Chaucer was right in singing of the 'floures' of May notwithstanding the northern winds and early frosts and December-like character of our Mays. That the cycle of weather was warmer in his time is probably true, but still even now, under all the drawbacks of a late and wintry season, his description is perfectly accurate. If any one had gone round the fields on old May-day, the 13th, _his_ May-day, they might have found the deep blue bird's-eye veronica, anemones, star-like stitchworts, cowslips, buttercups, lesser celandine, daisies, white blackthorn, and gorse in bloom--in short, a list enough to make a page bright with colour, though the wind might be bitter. In the coldest and most exposed place I ever lived in, and with a spring as cold as this, the May garlands included orchids, and the meadows were perfectly golden with marsh-marigolds. For some reason or other the flowers seem to come as near as they can to their time, let the weather be as hard as it may. They are more regular than the migrant birds, and much more so than the trees. The elm, oak, and ash appear to wait a great deal on the sun and the atmosphere, and their boughs give much better indications of what the weather has really been than birds and flowers. The migrant birds try their hardest to keep time, and some of them arrive a week or more before they are noticed. Elm, oak, and ash are the surest indicators; the horse-chestnut is very apt to put forth its broad succulent leaves too soon; the sycamore, too, is an early tree in spite of everything. It has been said that of late years we have not had any settled, soft, warm weather till after midsummer. There has been a steady continual cold draught from the northward till the sun reached the solstice, so that the summers, in fact, have not commenced till the end of June. There is a good deal of general truth in this observation; certainly we seem to have lost our springs. I do not think I have heard it thunder this year up to the time of writing. The absence of electrical disturbance shows a peculiar state of atmosphere unfavourable to growth, so that the corn will not hide a partridge, and in some places hardly a sparrow. Where did the painters get their green leaves from this year in time for the galleries? Not from the trees, for they had none.

A flock of rooks was waddling about in a thinly grown field of corn which scarcely hid their feet, and a number of swallows, flying very low, scarcely higher than the rooks' breasts, wound in and out among them. The day was cloudy and cold, and probably the insects had settled on the ground. The rooks' feet stirred them up, and as they rose they were taken by the swallows. All over the field there were no other swallows, nor in the adjacent fields, only in that one spot where the rooks were feeding. On another occasion swallows flying low over a closely cropped grass field alighted on the sward to try and catch their prey. There seems a scarcity of some kinds of insect life, due doubtless to the wind. Out of a dozen butterfly chrysalids collected, six were worthless; they were stiff, and when opened were stuffed full of small white larvae, which had eaten away the coming butterfly in its shell. They were the offspring of a parasite insect, which thus provided for the sustenance of its young by eating up other young, after the cruel way of nature. Why does one robin carefully choose a thatched cave for its nest, out of reach except by a ladder, and safe from all beasts of prey, and another place its nest on a low grassy bank scarcely hidden by a plant of wild parsley, and easily taken by the smallest boy? At first it looks like a great difference in intelligence, but probably each bird acted as well as could be under the circumstances. Each robin has to fight for his locality, and he has to make the best of his territory; if he trespassed on another bird's premises he would be driven away. You must build your house where you happen to possess a plot of land. It is curious to see the male bird feeding the female, not only while on the nest, but when she comes away from it; the female perches on a branch and utters a little call, and the male brings her food. He was feeding her the other evening on the bare boughs of a fig tree some distance from the nest. The warmth of the sun, although we could not feel it, must have penetrated into the earth some time since, for a slowworm came forth on a mound for the first time on April 16. He coiled up on the eastern side every morning for some hours, but was never seen in the afternoon. His short, thick body and unfinished tail, more like a punch or the neck of a stumpy bottle, was turned in a loop, the head nearly touching the tail, like a pair of sugar-tongs. Coming out from the stitchwort and grasses, the spiders often ran over his shining dark brown surface, something the colour of glazed earthenware. A snake or an adder would have begun to move away the moment any one stopped to look at it; but the slowworm takes no notice, and hence it is often said to be blind. He seems to dislike any sharp noise, and is really fully aware of your presence. Close by the mound, which stands in a corner of the garden, there is a great bunch of blue comfrey, to which the bees and humble-bees come in such numbers as to seem to justify the idea that these insects prefer blue. Or perhaps the blue flowers secrete sweeter honey. Every kind of wild bee as yet flying visits this plant, tiny bees barely a quarter of an inch long, others as big as two filberts, some a deep amber, some striped like wasps. A little of Chaucer's May has come; now and then a short hour or two of sunshine between the finger and thumb of the north wind. Most pleasant it is to see the eave swallow dive down from the roof and rush over the scarcely green garden--a household sign of summer. In the lane if you gather them the young leaves of the sycamore have a fragrant scent like a flower, and low down ferns are unrolling. On the low wall sits a yellow-hammer, just brightly touched afresh with colour. Happy greenfinches go by, and it is curious to note how the instant they enter the hedge they are lost now under the leaves; so few days ago they would have been unconcealed. So near is it to summer that the first thrush begins to sing at three o'clock in the morning.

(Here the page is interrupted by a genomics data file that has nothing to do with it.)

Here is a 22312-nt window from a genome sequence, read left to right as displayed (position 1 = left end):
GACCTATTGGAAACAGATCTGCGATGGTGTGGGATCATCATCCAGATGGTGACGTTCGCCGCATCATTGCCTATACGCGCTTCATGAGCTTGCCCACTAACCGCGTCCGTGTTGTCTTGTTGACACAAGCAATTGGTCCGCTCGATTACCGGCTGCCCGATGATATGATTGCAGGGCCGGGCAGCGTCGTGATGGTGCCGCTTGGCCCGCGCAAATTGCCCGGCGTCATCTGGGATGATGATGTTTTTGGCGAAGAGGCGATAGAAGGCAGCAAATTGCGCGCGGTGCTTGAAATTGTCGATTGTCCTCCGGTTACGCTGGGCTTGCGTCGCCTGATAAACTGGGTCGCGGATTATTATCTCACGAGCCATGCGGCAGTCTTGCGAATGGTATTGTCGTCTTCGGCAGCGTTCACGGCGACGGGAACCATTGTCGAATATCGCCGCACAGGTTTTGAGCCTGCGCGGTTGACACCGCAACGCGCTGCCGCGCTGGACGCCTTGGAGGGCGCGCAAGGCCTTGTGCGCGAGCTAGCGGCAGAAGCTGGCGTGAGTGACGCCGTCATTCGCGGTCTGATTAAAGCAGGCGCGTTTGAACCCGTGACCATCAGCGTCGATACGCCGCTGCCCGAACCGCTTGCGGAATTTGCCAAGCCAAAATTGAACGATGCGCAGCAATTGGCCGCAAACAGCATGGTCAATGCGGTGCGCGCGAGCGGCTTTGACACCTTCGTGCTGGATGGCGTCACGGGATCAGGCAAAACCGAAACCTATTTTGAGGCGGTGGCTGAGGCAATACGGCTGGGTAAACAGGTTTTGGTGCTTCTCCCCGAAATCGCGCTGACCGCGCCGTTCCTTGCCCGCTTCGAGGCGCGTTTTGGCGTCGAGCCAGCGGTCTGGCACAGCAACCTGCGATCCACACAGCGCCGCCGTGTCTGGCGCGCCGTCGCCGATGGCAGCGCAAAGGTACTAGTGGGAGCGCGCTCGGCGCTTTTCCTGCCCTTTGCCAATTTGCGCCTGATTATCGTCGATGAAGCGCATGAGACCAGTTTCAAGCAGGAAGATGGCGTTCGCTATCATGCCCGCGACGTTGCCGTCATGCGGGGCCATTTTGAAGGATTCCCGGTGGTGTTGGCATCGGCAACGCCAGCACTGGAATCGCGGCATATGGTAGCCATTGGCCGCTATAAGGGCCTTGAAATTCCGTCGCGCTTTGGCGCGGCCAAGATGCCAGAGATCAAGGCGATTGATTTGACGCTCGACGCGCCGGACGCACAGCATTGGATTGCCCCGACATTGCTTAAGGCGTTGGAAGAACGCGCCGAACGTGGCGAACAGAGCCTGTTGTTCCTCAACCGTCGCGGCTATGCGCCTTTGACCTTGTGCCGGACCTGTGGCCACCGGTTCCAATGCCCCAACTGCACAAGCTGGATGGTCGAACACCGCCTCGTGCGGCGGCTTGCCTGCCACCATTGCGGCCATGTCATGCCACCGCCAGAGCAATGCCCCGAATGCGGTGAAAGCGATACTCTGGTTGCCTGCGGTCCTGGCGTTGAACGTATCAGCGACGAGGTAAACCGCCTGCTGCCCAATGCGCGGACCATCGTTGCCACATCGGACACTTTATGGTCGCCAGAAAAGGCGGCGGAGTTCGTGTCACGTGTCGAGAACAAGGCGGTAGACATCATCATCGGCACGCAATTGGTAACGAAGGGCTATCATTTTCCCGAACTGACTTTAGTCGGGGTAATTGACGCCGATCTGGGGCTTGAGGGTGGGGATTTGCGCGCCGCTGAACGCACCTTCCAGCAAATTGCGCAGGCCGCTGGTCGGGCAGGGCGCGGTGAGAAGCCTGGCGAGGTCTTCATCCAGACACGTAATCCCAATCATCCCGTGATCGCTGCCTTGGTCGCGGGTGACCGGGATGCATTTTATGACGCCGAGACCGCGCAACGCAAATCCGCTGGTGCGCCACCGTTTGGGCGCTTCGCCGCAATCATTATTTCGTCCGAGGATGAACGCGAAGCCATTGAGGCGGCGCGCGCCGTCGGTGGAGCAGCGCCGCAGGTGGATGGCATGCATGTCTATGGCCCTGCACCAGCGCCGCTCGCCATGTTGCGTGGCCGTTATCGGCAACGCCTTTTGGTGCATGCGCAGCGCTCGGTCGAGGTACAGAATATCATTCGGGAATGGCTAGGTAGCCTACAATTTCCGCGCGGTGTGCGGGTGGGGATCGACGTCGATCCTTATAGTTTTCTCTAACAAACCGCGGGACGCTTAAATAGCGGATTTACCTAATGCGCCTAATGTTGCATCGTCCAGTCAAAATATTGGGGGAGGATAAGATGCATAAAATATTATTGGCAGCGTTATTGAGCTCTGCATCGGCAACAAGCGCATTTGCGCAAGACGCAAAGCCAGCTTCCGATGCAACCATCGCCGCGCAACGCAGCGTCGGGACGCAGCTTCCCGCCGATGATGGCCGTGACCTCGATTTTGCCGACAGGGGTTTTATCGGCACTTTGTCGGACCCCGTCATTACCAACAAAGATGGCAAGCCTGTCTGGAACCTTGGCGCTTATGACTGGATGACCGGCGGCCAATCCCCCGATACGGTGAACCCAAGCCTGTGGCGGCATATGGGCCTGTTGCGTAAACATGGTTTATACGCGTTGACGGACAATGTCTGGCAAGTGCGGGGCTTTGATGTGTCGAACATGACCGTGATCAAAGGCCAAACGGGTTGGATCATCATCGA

(The end)
Richard Jefferies's essay: Mixed Days Of May And December